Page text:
In the age of constant internet access, the lines between personal and business matters are blurred — chances are, your employees use their work devices to check personal accounts, and vice versa. This intermingling boosts convenience, but it also increases the likelihood of data breaches. Proper cybersecurity training can help reduce your risk and keep confidential data safe.
Email is a quick and easy way to communicate about projects and send attachments. When you're hacked, that information can put your company in a compromising position. If you don't already, use encryption on all incoming and outgoing emails. Then, help your employees maintain cybersecurity by providing email training. Teach them how to spot phishing emails and scams, and provide guidelines for assessing attachments for safety. Keep in mind that protecting your work accounts might not be enough — according to a 2017 Dell End-User Security Survey, 49% of professionals admitted to using a personal email account for work tasks. Help prevent data breaches by requiring all business communications go through office accounts, and apply severe consequences for those who break the rules.
When it comes to cybersecurity, passwords are one of your greatest risks. In 2015, a TeleSign study found that 73 percent of online accounts are secured by passwords that are also used elsewhere. This means that if a low-security employee account is hacked, it can put your business-related accounts in danger. Increase safety with training and strict rules. Keep passwords long and complex, and use a combination of symbols, numbers, upper-case letters and lower-case letters. Require workers to change their work-related passwords frequently, and insist that they do not duplicate codes from other business or personal accounts. Although it's impossible to monitor many of these factors, a clear policy and comprehensive education can motivate employees to do better.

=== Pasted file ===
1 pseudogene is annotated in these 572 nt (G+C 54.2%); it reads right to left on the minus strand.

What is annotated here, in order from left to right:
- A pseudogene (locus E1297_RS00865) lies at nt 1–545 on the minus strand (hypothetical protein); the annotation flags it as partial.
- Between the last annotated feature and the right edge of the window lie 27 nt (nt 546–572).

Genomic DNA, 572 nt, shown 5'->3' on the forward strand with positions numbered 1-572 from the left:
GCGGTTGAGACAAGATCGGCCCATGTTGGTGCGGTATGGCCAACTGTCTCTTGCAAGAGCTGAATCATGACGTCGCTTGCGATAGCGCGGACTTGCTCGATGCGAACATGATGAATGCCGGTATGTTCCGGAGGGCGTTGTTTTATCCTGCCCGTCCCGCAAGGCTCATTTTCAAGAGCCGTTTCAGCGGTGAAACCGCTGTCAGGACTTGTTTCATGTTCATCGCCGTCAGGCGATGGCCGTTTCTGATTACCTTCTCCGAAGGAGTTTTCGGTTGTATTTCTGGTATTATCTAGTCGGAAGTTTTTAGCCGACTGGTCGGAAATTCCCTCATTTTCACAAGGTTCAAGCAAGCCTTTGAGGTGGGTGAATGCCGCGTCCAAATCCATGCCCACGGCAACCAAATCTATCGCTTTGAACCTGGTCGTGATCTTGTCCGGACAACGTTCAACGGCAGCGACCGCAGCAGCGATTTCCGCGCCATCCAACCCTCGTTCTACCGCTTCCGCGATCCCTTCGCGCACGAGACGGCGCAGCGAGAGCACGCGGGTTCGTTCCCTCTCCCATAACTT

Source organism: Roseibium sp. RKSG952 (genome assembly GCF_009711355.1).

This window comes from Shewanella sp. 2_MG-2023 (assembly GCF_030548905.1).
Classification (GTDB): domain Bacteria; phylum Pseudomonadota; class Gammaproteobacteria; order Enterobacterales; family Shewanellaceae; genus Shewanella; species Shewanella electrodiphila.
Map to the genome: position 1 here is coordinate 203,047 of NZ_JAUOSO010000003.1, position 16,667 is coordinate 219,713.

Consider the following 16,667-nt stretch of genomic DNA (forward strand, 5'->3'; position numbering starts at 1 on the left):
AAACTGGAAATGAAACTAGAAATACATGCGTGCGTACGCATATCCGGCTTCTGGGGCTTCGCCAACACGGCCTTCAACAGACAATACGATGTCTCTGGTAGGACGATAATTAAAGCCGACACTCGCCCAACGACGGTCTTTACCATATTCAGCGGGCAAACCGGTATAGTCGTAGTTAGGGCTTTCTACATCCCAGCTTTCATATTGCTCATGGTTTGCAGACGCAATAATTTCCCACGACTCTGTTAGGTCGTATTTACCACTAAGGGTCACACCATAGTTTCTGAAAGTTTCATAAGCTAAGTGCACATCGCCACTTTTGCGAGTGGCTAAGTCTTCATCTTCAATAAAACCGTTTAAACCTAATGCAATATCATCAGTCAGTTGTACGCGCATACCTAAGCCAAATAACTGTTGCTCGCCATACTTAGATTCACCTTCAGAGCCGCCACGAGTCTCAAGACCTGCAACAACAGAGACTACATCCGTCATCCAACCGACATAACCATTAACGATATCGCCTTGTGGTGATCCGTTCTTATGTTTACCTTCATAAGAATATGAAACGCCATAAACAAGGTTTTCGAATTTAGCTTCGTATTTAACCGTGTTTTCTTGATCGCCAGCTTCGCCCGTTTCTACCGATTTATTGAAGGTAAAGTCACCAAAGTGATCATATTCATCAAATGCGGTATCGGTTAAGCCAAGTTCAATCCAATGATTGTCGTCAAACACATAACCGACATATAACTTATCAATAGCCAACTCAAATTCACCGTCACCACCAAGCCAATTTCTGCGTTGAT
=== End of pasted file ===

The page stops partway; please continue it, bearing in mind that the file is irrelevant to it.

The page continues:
The dangers of public Wi-Fi are well documented. Using unsecured internet can result in exposing confidential files to hackers, transmitting login credentials or infecting devices with malware. When an open network is the only available option, however, chances are good that your employees might ignore the hazards in favor of convenience. Make cybersecurity easier for workers by helping them understand how to stay safe. Train them to follow Kaspersky recommendations and turn off file sharing, use SSL, and sign into a VPN for safe document transmission.
Downloads, both intentional and otherwise, can be a serious threat to your office computers. A seemingly innocuous file or program can come with viruses, spyware adware and other malicious items. Keep these dangerous pieces of code off of your equipment by using a high-quality firewall. Help your employees spot problematic downloads by teaching them how to differentiate safe and hazardous file types, evaluate source websites and obey antivirus software warnings. This simple step can help boost overall cybersecurity and keep client data secure on your office machines.
As technology grows increasingly accessible and convenient, cybersecurity is a real risk for companies. With the right training and education, you can help employees use safe practices.
Image courtesy of Congress Check at Flickr.com
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